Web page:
Friday, February 10, 2017


   Jakarta, Feb 10, 2017 (Antara) - Indonesia has been participating in the United Nations (UN) peacekeeping missions since 1957 and until now remains committed to contributing to the organization's efforts to maintain peace in the conflict-torn parts of the world.
        The Indonesian government's strong commitment was recently reiterated by Foreign Affairs Minister Retno Marsudi during a coordination meeting held to discuss the deployment of Indonesian personnel in the UN Peacekeeping Forces.   
   Indonesian peacekeepers play an important role in maintaining international peace and security, according to Marsudi.
        "Indonesia's participation in the UN peacekeeping mission is the implementation of the mandate of the fourth paragraph of the preamble of the 1945 Constitution to create world order and is an integral part of its foreign policy and diplomacy," the minister noted.
        Indonesia is one of the biggest contributors in deploying its security personnel in the UN Peacekeeping Forces, in addition to providing the equipment of its main weaponry system for peace missions in 10 countries.        
   In fact, Indonesia is the tenth-biggest contributor among 124 countries that contribute to the UN Peacekeeping Forces.

        "During the meeting, we established coordination to strengthen Indonesia's commitment to maintaining the sustainability of the peace mission," the minister had stated on December 5, 2016.
        Marsudi emphasized that the meeting was held to coordinate the sustainability of Indonesia's role in the deployment of its personnel in the UN Peacekeeping Forces to maintain peace.
        With regard to the UN Interim Force in Lebanon (UNIFIL), the minister said Indonesia has become the country that contributes the highest number of personnel to the mission, having sent 1,296 out of the total of 10,490 personnel from 40 countries involved.
        "The UNIFIL mission is the biggest peace mission, with the number of personnel reaching 11,345 if the count of civilian and police forces is included," she informed.
        In October 2016, Minister Marsudi addressed a pre-assignment training course for the mechanical battalion task force of the Indonesian military's Garuda Contingent (Konga) XXIII-K to UNIFIL at the Indonesian military's peacekeeping mission center in Jakarta's southern outskirts of Sentulon.
        The pre-assignment training is a routine program for Indonesian military personnel who will be deployed in a post-conflict area as a peacekeeping force.
        The mechanical battalion task force comprises 850 personnel, including 18 women. They were scheduled to join UNIFIL in December 2016.
        "Indonesia's participation in the UNIFIL mission is part of the efforts to support the creation of peace and stability in the Middle East, particularly in Lebanon," Marsudi remarked.
        The matter is relevant to the mandate set by the UN Security Council through Resolution 1701 of 2006, she added.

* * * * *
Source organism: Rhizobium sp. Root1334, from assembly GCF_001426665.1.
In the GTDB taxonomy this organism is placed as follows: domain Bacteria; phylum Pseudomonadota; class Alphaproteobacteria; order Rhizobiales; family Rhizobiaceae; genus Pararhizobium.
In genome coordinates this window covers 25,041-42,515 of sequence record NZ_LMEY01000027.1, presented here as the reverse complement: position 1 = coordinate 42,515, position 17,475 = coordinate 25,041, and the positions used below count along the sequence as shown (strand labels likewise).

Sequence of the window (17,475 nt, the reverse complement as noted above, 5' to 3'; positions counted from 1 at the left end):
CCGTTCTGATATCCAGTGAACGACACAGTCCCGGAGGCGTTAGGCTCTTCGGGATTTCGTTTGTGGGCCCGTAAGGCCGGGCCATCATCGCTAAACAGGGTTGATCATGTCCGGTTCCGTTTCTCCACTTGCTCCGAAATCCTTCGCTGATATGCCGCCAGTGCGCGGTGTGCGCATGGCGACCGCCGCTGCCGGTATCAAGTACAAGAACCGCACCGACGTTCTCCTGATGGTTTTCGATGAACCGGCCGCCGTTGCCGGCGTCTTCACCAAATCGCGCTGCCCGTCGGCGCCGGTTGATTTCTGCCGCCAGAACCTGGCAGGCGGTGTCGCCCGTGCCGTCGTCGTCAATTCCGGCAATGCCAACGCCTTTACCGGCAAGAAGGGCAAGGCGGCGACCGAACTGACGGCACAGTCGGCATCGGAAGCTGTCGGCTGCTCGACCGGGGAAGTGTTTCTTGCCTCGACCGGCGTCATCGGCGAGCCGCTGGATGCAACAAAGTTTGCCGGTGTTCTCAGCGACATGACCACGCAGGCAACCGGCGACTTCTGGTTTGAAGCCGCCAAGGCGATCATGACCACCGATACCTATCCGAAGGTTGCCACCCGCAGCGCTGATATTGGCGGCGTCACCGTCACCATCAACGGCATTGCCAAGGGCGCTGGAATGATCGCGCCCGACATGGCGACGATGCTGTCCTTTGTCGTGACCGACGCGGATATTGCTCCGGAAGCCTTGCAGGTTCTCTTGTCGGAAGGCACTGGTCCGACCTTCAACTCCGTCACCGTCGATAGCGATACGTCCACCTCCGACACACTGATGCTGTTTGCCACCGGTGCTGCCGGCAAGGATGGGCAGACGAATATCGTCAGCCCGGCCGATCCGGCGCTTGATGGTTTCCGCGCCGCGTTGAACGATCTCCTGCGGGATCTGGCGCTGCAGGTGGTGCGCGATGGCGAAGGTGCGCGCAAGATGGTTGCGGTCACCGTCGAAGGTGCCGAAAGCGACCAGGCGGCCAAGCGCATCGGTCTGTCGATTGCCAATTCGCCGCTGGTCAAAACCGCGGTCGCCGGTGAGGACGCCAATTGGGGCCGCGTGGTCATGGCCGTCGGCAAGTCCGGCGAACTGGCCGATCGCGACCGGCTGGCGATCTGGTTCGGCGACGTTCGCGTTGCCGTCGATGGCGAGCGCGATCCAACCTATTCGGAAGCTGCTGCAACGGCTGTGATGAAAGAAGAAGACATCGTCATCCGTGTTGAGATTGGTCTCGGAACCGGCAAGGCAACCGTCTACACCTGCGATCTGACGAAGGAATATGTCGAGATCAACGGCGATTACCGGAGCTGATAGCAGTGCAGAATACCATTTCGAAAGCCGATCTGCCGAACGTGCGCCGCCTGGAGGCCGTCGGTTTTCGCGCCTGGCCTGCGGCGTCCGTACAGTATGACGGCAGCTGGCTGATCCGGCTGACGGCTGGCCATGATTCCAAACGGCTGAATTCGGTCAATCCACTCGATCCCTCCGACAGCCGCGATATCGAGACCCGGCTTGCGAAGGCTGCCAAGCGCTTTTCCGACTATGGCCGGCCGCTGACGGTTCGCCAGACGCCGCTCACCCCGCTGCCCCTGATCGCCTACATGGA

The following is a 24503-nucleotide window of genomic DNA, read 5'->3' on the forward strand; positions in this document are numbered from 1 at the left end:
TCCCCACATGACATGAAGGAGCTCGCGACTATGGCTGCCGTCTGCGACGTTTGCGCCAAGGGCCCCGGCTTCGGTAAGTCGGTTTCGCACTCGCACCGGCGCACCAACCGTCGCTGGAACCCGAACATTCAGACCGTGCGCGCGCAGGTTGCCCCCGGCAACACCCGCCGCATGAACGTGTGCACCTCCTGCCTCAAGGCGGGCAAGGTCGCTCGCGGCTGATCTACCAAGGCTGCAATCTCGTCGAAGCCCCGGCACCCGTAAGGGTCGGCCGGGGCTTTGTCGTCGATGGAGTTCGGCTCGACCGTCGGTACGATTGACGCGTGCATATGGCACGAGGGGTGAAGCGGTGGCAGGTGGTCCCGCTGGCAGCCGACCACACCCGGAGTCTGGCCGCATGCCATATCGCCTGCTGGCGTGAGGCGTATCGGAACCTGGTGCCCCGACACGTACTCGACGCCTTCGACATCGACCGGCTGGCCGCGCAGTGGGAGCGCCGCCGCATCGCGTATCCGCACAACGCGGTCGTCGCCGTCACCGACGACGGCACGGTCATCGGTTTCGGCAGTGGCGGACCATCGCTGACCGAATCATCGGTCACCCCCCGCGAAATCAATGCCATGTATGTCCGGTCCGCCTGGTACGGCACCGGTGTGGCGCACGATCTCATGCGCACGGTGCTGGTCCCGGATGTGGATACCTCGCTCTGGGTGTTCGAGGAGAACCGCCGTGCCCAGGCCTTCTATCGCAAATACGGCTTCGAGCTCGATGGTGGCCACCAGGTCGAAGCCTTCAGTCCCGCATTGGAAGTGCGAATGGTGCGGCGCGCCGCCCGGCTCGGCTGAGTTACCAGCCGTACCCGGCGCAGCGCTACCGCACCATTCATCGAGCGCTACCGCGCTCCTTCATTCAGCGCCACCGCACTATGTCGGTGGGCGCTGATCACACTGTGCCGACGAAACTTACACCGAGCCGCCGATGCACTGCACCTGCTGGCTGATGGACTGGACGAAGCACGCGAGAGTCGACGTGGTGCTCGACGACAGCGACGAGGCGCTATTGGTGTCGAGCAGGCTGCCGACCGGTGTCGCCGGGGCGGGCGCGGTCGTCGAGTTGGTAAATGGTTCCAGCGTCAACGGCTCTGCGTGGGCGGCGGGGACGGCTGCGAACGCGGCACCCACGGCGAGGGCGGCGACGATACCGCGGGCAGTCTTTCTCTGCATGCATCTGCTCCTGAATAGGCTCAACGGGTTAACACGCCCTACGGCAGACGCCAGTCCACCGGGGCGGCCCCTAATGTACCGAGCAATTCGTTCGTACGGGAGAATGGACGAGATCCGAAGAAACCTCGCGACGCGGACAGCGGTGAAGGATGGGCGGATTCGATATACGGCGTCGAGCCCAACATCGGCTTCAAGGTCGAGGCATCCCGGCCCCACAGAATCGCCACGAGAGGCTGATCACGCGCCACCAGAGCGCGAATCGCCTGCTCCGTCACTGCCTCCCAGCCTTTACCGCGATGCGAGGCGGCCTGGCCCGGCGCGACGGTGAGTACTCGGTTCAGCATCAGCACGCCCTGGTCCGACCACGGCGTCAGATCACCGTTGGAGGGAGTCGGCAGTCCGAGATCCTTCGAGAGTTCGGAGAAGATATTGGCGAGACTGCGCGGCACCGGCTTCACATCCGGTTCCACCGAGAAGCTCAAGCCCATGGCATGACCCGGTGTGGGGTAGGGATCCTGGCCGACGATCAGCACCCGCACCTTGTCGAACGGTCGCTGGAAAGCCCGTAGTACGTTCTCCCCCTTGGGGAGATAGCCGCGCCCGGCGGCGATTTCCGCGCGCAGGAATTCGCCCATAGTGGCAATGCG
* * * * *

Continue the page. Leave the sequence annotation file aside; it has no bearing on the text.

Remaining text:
She signaled that Indonesia will increase the number of Indonesian military personnel involved in the UN peacekeeping missions.
        Since six decades, Indonesia has sent a total of 35 thousand peacekeeping personnel to operate under the UN as part of more than 40 missions.
        In 2014, Indonesia had 2,867 personnel serving in 10 peacekeeping missions in various parts of the world, and the minister disclosed her plan to raise it to four thousand by 2019.
        She called on all personnel serving in the UN peacekeeping missions to carry out their tasks well.
        "You will be monitored by the world while on duty in other countries. It is not easy to carry out a mission while being monitored by other countries in places that have a different environment and culture," she noted.
        While peacekeeping is the main objective, no less important are the efforts to prevent conflicts. Hence, for Indonesia, prevention is more important and must receive constant attention.
        In January 2017, Indonesia had sent 140 policemen of the Garuda Bhayangkara II Formed Police Unit (FPU) to serve the UN peacekeeping operations in Darfur, Sudan, Africa.
        "This is a UN peacekeeping mission in Darfur. You are expected to be able to create and maintain peace in Sudan following a prolonged conflict there," National Police Chief General Tito Karnavian remarked while leading a ceremony to see off the police officers.
        The officers flew to Sudan on Jan 20 from the Halim Perdanakusuma Air Force Base located in East Jakarta.
        The 140 police officers comprised 100 tactical members and 40 members of the support staff.
        The officers joined the FPU IX in Sudan for a year, replacing the FPU VIII team that had completed its assignment.
        As part of the commitment, Indonesia established an Indonesian Peace and Security Center (IPSC), which was inaugurated by then president Susilo Bambang Yudhoyono in Sentul, Bogor District, West Java Province, on December 19, 2011.
        The 240-hectare IPSC facility includes a center to train and prepare military personnel for participation in the UN peacekeeping missions.
        Yudhoyono said the world-class center is needed to create qualified military officers, as Indonesia is actively participating in world peacekeeping missions.

(T.F001/A/BESSR/F. Assegaf) 10-02-2017

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